The respondent then filed a supplemental response. ECF No. 26. In the supplemental response, the respondent clarifies that the BOP originally computed the petitioner's entire sentence to run consecutively to the state sentence; after the petitioner filed his § 2241 petition, the BOP conferred with the federal sentencing judge and recalculated his sentence. ECF No. 26 at 4-5. Under the BOP's recalculation, the 77-month sentence ran concurrently with the state sentence. ECF No. 26 at 5. However, the respondent argues that under 18 U.S.C. § 924(c), the petitioner's 84-month sentence cannot run concurrently with any other state or federal term of imprisonment. ECF No. 26 at 5. Under the BOP's current calculation, taking into consideration good conduct time lost for disciplinary infractions, the petitioner's projected release date is April 7, 2021. ECF No. 26 at 6.

         Pursuant to 28 U.S.C. § 636(b)(1)(B) and Local Rule of Prisoner Litigation 2, this case was referred to United States Magistrate Judge James E. Seibert. The magistrate judge then entered a report and recommendation. ECF No. 28. In that recommendation, the magistrate judge recommended that the respondent's motion to dismiss be granted and the petitioner's § 2241 petition be dismissed with prejudice. ECF No. 28 at 12. The magistrate judge found that the petitioner had already been awarded credit for his 77-month sentence for time spent serving his state sentence. ECF No. 28 at 11-12. Because 18 U.S.C. § 924(c) does not allow the petitioner's 84-month sentence to be served concurrently with his state sentence, the petitioner has already received all of the relief to which he was entitled. ECF No. 28 at 11-12. As to the petitioner's claim regarding the state authorities, the magistrate judge found that “this court has no authority over the actions taken in [the petitioner's] State proceedings.” ECF No. 28 at 12. Accordingly, the magistrate judge found that the petitioner's § 2241 petition is moot and should be denied and dismissed with prejudice. ECF No. 28 at 12.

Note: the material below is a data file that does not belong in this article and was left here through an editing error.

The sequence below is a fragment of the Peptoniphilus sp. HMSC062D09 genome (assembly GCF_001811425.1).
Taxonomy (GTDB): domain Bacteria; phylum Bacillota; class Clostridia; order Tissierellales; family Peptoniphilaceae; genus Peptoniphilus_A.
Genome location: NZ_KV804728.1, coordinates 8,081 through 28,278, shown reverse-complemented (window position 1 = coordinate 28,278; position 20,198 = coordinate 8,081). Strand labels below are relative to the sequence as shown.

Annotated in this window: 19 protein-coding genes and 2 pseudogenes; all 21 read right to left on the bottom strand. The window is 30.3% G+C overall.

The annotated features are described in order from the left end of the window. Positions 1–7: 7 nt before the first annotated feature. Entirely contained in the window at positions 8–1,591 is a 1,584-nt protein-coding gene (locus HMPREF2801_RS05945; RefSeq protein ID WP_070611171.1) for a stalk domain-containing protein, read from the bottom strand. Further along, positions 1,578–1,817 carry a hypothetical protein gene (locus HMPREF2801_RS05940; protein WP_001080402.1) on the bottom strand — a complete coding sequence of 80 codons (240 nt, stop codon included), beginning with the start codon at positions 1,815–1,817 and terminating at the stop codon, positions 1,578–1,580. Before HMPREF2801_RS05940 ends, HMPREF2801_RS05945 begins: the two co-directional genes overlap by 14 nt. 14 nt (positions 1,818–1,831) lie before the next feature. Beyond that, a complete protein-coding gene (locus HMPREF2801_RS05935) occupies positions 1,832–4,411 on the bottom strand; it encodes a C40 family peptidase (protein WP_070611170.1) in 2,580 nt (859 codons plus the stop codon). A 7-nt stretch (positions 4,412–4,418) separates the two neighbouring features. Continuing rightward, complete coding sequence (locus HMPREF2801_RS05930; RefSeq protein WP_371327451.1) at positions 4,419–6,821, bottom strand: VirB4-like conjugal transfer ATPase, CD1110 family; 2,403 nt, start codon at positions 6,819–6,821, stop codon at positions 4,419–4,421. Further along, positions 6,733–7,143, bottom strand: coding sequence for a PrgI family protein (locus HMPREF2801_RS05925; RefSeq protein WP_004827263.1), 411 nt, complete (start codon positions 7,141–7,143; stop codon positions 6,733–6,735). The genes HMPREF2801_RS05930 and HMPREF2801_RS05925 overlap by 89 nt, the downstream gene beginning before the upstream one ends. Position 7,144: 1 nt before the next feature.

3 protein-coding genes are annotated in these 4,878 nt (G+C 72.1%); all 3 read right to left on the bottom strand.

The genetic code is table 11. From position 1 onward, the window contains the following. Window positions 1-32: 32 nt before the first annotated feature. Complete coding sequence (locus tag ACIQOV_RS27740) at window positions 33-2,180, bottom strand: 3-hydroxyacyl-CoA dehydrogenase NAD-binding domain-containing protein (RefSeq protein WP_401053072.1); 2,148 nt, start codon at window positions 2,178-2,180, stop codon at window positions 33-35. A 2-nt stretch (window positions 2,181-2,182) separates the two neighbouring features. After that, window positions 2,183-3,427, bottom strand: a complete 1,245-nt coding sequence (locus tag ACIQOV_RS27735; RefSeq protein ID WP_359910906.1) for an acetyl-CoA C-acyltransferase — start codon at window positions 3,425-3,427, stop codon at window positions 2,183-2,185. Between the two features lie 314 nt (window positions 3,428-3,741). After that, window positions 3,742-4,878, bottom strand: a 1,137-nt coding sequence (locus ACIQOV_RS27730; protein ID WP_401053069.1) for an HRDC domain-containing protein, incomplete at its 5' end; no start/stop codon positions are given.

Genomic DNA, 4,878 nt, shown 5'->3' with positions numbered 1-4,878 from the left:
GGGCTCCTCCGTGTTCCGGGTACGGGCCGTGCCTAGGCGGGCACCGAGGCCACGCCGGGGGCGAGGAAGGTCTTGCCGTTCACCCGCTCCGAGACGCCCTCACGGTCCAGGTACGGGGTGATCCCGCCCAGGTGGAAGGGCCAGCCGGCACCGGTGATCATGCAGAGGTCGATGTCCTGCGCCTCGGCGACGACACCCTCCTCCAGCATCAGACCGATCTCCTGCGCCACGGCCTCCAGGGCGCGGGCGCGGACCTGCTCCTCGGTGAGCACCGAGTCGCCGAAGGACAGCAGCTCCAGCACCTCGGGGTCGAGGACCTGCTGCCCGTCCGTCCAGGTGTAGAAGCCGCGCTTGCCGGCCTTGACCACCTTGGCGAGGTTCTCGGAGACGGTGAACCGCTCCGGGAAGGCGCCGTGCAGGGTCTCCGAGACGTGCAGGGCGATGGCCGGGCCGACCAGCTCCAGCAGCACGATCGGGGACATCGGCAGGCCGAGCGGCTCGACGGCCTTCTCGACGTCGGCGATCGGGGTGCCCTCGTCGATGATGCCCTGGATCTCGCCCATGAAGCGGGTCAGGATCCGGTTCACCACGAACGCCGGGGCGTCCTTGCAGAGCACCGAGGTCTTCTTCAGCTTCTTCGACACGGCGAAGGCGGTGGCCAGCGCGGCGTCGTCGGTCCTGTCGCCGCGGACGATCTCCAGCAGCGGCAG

The magistrate judge advised the parties that, pursuant to 28 U.S.C. § 636(b)(1)(C), any party may file written objections to his proposed findings and recommendations within 14 days after being served a copy of the report and recommendation. Neither party filed any objections to the report and recommendation.

         For the reasons that follow, this Court finds that the report and recommendation of the magistrate judge should be adopted in its entirety.

         II. Applicable Law

         Under 28 U.S.C. § 636(b)(1)(C), this Court must conduct a de novo review of any portion of the magistrate judge's recommendation to which objection is timely made. Because the petitioner did not file any objections to the report and recommendation, the magistrate judge's findings and recommendations will be upheld unless they are “clearly erroneous or contrary to law.” 28 U.S.C. § 636(b)(1)(A).

         III. Discussion

         After reviewing the parties' filings and the record, this Court is not “left with the definite and firm conviction that a mistake has been committed” by the magistrate judge. United Statesv. Gypsum Co., 333 U.S. at 395. The magistrate judge correctly held the pro se petition to less stringent standards than those complaints drafted by attorneys. See Haines v. Kerner, 404 U.S. 519, 520 (1972). Upon review, the magistrate judge concluded that “the [p]etitioner has received all of the relief to which he is entitled by virtue of his habeas petition, and the same is now moot.” ECF No. 28 ...